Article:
When I set out to publish Crow Toes Quarterly, my first concern was the quality of the stories going into the magazine. It soon became clear that the artwork I chose to accompany the stories was just as important (if not more) than the words. We had always planned to have great art on the cover and to have the odd ART INTERLUDE, which was an art break in-between stories, but I had never taken the art elsewhere in the magazine seriously. A glance through our first year's issues will show you what I mean. A lot of last minute Illustrator "art" made its way into stories that deserved so much better.
Along with this Illustrator "art" we would try as best we could to match randomly submitted artwork to the stories we planned to publish. This brought us an amazing variety of styles to the magazine, but it also brought a strange inconsistency. As the magazine's popularity grew (at least with the artists and writers around the world) so did the artists generosity. We didn't have a lot of money (in fact, we had no money), but this didn't hold back dozens of brilliant artists who wanted to create for us. Soon we were matching our literary content with an artist's style and these artists were creating original pieces for us. And what came out of this was a kind of magic... and a more complete magazine.
What also came out of this growth in CTQ's art style was a growth in my own appreciation for art... a new sensitivity to it. Yes, art is a broad term and can mean almost anything that has a little human creativity put into it, and I definitely have an appreciation for all human creativity, but in this case I'm talking about paintings and drawings and illustrations. I was always so excited to see how a particular artist interpreted a story. Sometimes it was exactly as I imagined it and other times it was completely different. I was never disappointed with an artist's interpretation.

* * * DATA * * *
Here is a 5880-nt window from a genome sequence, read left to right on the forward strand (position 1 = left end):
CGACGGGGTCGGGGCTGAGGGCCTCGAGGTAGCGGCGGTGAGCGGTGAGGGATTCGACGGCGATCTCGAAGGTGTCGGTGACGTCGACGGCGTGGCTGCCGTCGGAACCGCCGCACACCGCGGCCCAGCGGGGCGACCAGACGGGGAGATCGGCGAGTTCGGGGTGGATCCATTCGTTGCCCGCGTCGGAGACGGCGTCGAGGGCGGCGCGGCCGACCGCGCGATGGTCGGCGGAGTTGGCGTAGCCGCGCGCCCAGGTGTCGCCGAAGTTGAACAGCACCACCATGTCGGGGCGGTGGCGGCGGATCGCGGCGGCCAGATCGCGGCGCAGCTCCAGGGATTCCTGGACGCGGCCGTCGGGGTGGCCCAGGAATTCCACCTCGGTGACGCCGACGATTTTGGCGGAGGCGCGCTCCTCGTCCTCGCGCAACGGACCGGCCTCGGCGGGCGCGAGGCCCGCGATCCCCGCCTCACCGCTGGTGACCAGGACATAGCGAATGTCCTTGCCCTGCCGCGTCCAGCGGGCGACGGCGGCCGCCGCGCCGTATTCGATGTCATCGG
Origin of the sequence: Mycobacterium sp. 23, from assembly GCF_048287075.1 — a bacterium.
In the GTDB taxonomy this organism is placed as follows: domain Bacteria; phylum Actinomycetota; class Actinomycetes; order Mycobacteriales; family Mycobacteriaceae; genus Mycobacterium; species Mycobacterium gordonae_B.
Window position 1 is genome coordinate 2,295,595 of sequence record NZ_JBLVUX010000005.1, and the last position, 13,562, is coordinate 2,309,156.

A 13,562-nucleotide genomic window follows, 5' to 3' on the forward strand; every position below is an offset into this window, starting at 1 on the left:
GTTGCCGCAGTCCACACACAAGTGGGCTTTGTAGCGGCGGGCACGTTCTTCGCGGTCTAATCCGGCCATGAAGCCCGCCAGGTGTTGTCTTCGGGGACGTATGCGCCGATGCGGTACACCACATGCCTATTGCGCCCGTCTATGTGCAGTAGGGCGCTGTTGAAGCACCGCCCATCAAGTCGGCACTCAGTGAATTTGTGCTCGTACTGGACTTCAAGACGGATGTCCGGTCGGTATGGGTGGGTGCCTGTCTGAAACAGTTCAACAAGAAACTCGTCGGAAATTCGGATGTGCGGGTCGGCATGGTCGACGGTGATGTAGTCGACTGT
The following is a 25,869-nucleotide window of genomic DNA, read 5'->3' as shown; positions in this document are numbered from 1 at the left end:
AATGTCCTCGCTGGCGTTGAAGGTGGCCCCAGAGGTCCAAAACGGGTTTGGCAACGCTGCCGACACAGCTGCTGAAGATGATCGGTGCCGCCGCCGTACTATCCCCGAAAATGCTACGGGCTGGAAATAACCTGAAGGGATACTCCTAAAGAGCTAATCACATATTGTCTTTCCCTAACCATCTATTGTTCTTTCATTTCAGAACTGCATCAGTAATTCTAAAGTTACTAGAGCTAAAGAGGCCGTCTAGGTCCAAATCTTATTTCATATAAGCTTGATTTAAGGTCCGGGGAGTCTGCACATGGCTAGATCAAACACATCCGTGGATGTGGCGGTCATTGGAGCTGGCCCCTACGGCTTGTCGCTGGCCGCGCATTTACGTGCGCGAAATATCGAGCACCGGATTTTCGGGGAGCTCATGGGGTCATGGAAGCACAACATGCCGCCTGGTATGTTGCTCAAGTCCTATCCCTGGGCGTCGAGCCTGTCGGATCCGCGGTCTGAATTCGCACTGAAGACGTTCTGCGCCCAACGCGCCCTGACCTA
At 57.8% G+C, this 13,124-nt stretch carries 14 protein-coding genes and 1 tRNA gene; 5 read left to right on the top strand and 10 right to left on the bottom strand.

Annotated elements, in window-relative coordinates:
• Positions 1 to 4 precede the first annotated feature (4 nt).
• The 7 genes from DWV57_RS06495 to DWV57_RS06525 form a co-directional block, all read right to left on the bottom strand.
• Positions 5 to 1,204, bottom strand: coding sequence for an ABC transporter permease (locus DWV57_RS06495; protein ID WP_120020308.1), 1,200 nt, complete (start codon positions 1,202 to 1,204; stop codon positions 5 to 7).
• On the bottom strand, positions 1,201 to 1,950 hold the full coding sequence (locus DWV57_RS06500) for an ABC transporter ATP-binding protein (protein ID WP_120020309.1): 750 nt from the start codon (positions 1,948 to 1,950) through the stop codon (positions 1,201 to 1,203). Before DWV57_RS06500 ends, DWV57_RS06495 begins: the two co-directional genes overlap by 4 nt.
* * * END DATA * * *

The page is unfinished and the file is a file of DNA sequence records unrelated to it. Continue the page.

And so I began to post these interpretations up in my office and I began to collect original art by CTQ's artists (my home looks like a Kristian Adam gallery) and attend art openings... and notice the art that was all around me. When I moved back into Vancouver in early March and took my first walk around my new neighbourhood, the first thing I noticed was the vibrant and thought-provoking street art. Some people would call it graffiti, but I call it amazing! It was down the alleys and under the bridges. It was on store walls and the back of bus stops. I wanted to frame it and put it up on my walls. Of course, doing that was impossible, so I did the next best thing: I took video of it and mashed it all up in the little montage.
Next time you're walking down an alley and something is painted (with care) on a garage door or on a back wall, stop and take a look at it (unless, of course, there's a scary looking fellow, who's holding crowbar, following close behind you. In that case... RUN!). You may find a new appreciation for this hidden art, too.